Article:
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Correspondence with Maurice Duruflé came to nothing—he only accepted organ pupils. Surprisingly, he was very diffident about his work as a composer, perhaps understandably, working in the same city as Nadia Boulanger, Olivier Messiaen and Pierre Boulez.
An approach to Richard Rodney Bennett was more successful. His music made a deep impression, particularly his haunting film score, Far from the Madding Crowd (1967), and he agreed to take me on. From the outset he made it clear that he would offer help with my compositions and wouldn’t charge for lessons—‘Boulez never charged me’. I loved my visits to his home in Lonsdale Square, London; the smell of freshly ground coffee, his exquisite taste in décor, and the sheer excitement of being in the presence of a professional composer. He lent me scores, which were eagerly devoured. Such a kind and generous man, and so multi-talented.
Working with the King’s Singers some years later, Bennett’s perfectly crafted and beautifully voiced close harmony arrangements were a joy, as was his magically atmospheric commission, The House of Sleepe. Our work with other arrangers—notably Gordon Langford, Peter Knight and Daryl Runswick—taught me a huge amount about arranging and voicing.
My singing career began as a small boy at Ely Cathedral. Anyone who has had the good fortune to have been a young chorister will know the profound effect it has upon one’s life: teamwork, camaraderie, punctuality, learning at a tender age how to become a professional. Schooldays were spent within a stone’s throw of the building itself—that mighty, noble cathedral, sailing across the Fens. The musical experience within the walls was overwhelming. To this day I still marvel at the mystery of those little dots on the page being transformed into sound through human endeavour. And the boyhood fascination with chords has never dimmed.
The liturgical aspect of a chorister’s life is also important. The daily office is central: the responses and psalms are chanted, the office hymn is intoned, the canticles and anthem are sung. The creed and the prayers become second nature, the words of the psalms seep into the soul. The sound of a plainsong office hymn—still sung every day—stays with me.
Composers learn most from hearing their work performed. Bumps, glitches and miscalculations immediately become apparent. My early compositions were performed at school and at Cambridge—an invaluable experience. After graduation, I sang at Guildford Cathedral in the remarkable choir that Barry Rose started from scratch in 1961. Aware of my interest in composition, Barry encouraged me to write for the choir. I will always be deeply grateful to him.
Arriving at Magdalen College in 1991, I found myself on the other side of the choir stalls. Compared with conducting as an undergraduate and at the Edington Festival in the 1970s, Magdalen was a different ball game. I was the officer in charge, no longer lurking in the ranks. A steep learning curve, but hugely rewarding: writing new pieces, preparing services and shaping performances, all of which stimulated the exploration of new musical avenues.
In the Requiem many influences are thrown into the musical melting pot and will be apparent to the discerning listener. Ultimately, the piece is firmly rooted in the Anglican choral tradition (written specifically for liturgical performance), the distillation of a lifetime in music.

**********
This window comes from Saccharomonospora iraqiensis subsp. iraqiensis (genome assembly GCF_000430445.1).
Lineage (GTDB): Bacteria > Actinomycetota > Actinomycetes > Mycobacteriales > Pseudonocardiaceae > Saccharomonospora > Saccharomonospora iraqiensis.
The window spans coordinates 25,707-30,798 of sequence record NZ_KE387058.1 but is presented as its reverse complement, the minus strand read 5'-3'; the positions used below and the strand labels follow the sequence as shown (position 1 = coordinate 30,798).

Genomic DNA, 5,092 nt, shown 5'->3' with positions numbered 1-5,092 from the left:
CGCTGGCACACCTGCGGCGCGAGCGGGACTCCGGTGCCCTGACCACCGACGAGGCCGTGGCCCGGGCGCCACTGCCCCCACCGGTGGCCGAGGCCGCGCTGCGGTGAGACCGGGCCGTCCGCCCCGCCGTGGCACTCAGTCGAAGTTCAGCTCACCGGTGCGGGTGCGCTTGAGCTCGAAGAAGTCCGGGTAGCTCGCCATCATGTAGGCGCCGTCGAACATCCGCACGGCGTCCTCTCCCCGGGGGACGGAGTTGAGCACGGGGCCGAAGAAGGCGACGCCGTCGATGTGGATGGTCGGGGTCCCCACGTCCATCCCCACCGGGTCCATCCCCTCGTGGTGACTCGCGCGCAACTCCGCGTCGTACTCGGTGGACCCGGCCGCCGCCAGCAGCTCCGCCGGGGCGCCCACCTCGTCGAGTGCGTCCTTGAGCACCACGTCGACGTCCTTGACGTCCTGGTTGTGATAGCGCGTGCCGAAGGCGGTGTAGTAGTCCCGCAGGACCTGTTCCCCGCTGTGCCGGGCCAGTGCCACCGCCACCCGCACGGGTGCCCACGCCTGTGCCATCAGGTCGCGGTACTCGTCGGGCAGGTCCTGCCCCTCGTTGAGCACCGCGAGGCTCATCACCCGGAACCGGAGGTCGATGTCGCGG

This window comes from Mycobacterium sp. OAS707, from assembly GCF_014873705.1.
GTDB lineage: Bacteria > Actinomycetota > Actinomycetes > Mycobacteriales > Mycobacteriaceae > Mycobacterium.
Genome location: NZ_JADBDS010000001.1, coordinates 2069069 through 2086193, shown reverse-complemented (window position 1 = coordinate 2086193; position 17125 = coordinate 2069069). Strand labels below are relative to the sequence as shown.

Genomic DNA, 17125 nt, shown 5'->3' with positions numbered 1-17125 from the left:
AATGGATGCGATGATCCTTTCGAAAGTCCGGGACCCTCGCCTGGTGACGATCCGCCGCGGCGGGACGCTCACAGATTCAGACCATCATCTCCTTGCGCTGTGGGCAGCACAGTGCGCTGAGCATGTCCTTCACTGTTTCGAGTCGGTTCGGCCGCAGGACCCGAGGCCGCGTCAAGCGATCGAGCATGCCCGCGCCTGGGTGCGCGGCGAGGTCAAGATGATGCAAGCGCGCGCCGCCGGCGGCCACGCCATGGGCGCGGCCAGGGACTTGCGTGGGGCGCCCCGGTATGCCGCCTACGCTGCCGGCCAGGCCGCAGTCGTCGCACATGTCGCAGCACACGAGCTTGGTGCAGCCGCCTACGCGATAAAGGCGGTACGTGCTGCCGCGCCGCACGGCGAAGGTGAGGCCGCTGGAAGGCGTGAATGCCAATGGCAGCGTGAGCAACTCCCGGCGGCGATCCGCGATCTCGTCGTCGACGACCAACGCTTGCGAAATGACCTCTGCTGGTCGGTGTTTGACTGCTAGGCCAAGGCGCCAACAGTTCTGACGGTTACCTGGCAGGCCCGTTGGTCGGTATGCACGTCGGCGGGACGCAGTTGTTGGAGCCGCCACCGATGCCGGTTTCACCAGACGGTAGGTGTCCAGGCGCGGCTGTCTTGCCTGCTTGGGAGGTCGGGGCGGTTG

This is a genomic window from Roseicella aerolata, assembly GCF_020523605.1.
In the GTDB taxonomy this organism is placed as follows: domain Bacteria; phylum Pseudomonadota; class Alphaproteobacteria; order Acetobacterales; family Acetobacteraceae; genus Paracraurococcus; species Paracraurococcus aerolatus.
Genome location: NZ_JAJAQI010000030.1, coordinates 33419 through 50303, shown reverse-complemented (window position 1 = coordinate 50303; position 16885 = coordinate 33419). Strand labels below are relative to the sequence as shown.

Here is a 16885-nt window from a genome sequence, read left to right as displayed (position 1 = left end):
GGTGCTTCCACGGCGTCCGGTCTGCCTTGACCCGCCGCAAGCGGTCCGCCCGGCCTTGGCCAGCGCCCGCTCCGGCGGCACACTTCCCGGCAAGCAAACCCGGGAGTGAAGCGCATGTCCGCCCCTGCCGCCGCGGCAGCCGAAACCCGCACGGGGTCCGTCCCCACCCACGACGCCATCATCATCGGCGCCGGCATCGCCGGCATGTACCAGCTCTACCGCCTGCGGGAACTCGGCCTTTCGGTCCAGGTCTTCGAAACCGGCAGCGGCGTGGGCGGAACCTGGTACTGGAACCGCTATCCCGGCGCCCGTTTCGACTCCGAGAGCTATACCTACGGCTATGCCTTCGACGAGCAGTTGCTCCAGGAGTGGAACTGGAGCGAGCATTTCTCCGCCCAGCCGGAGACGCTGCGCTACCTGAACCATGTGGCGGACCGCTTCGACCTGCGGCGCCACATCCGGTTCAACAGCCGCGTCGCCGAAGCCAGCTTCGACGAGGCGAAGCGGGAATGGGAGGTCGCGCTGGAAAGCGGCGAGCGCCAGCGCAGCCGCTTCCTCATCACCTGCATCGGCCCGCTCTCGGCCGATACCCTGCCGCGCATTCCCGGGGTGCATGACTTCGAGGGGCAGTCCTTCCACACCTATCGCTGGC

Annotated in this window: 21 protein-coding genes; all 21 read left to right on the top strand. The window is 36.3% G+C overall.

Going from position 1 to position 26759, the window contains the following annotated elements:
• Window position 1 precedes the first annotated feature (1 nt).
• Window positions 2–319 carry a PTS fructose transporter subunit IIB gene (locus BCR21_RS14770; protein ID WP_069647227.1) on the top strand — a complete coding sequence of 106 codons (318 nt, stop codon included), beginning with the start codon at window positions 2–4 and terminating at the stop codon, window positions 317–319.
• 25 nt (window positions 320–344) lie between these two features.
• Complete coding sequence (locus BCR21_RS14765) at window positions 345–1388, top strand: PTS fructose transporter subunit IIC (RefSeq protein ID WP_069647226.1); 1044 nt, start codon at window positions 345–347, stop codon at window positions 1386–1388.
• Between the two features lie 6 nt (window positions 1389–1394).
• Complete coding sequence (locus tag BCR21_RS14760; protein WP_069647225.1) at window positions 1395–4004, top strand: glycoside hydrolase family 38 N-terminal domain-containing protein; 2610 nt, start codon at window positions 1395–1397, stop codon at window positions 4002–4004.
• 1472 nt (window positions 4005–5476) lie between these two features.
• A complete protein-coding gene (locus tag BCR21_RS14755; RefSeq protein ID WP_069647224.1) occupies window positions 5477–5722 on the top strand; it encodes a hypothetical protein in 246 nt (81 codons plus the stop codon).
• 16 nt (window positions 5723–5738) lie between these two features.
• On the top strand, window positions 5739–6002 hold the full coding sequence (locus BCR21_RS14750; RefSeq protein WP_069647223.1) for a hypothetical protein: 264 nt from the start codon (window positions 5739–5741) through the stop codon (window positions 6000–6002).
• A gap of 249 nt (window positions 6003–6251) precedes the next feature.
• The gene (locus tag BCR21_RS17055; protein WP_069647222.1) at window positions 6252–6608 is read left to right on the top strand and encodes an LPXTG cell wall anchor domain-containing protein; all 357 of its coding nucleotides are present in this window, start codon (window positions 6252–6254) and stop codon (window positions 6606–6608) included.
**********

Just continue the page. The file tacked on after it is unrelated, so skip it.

The Britten connection comes full circle. The delicate, sweet sound of a pair of tiny hand-held cymbals is heard at the opening and at intervals throughout. They were bought at Snape Maltings from a group of Tibetan monks who were resident there during the summer of 2008 when ideas for the piece were forming.
The Requiem was first performed in Magdalen College Chapel, Oxford, at the Solemn Requiem for All Souls on 2 November 2008. It was commissioned by Mark Loveday to mark the 550th anniversary of the foundation of the College. It is dedicated to the memory of members of the Loveday family, who attended Magdalen as Demies and Commoners, and since 1700 have served the College as Fellows and as Vice President.
Finally, I must thank the choirs of Jesus College, Cambridge, and Britten Sinfonia for their beautiful performance. Special thanks go to Richard Pinel, who assisted me in the first performance at Magdalen. His enthusiasm and belief in the work have been the driving force behind this recording.
Grayston Ives © 2021
The Requiem Mass is originally part of the Roman Catholic funeral rite. Over the centuries its use has expanded to include acts of remembrance, both general and specific. Its powerful message of redemption and rest has inspired many compositions, from large-scale operatic works (Verdi) to more intimate settings (Ockeghem, Victoria and Fauré). Grayston Ives’ Requiem, originally intended to be sung liturgically, is a welcome addition to the repertoire and gives fresh expression to these ancient texts.
We are delighted to share this recording, which represents two ‘firsts’ for the choirs of Jesus College, Cambridge. This is the first time the choirs and Britten Sinfonia have collaborated on disc, which was recorded when the world was on the cusp of being turned upside-down by the Covid-19 pandemic. In our chapel services and extra-curricular tours and concerts, the two choirs are usually heard separately. This is the first time they have joined forces for an entire disc, though you can hear the sopranos sing without the trebles in the Benedictus (track 4) and the choristers sing the opening of the Pie Jesu (track 5) alone. For the remainder of this recording the beguiling combination of boy trebles and adult sopranos works beautifully in Grayston Ives’ fine setting of the Requiem.
Richard Pinel ©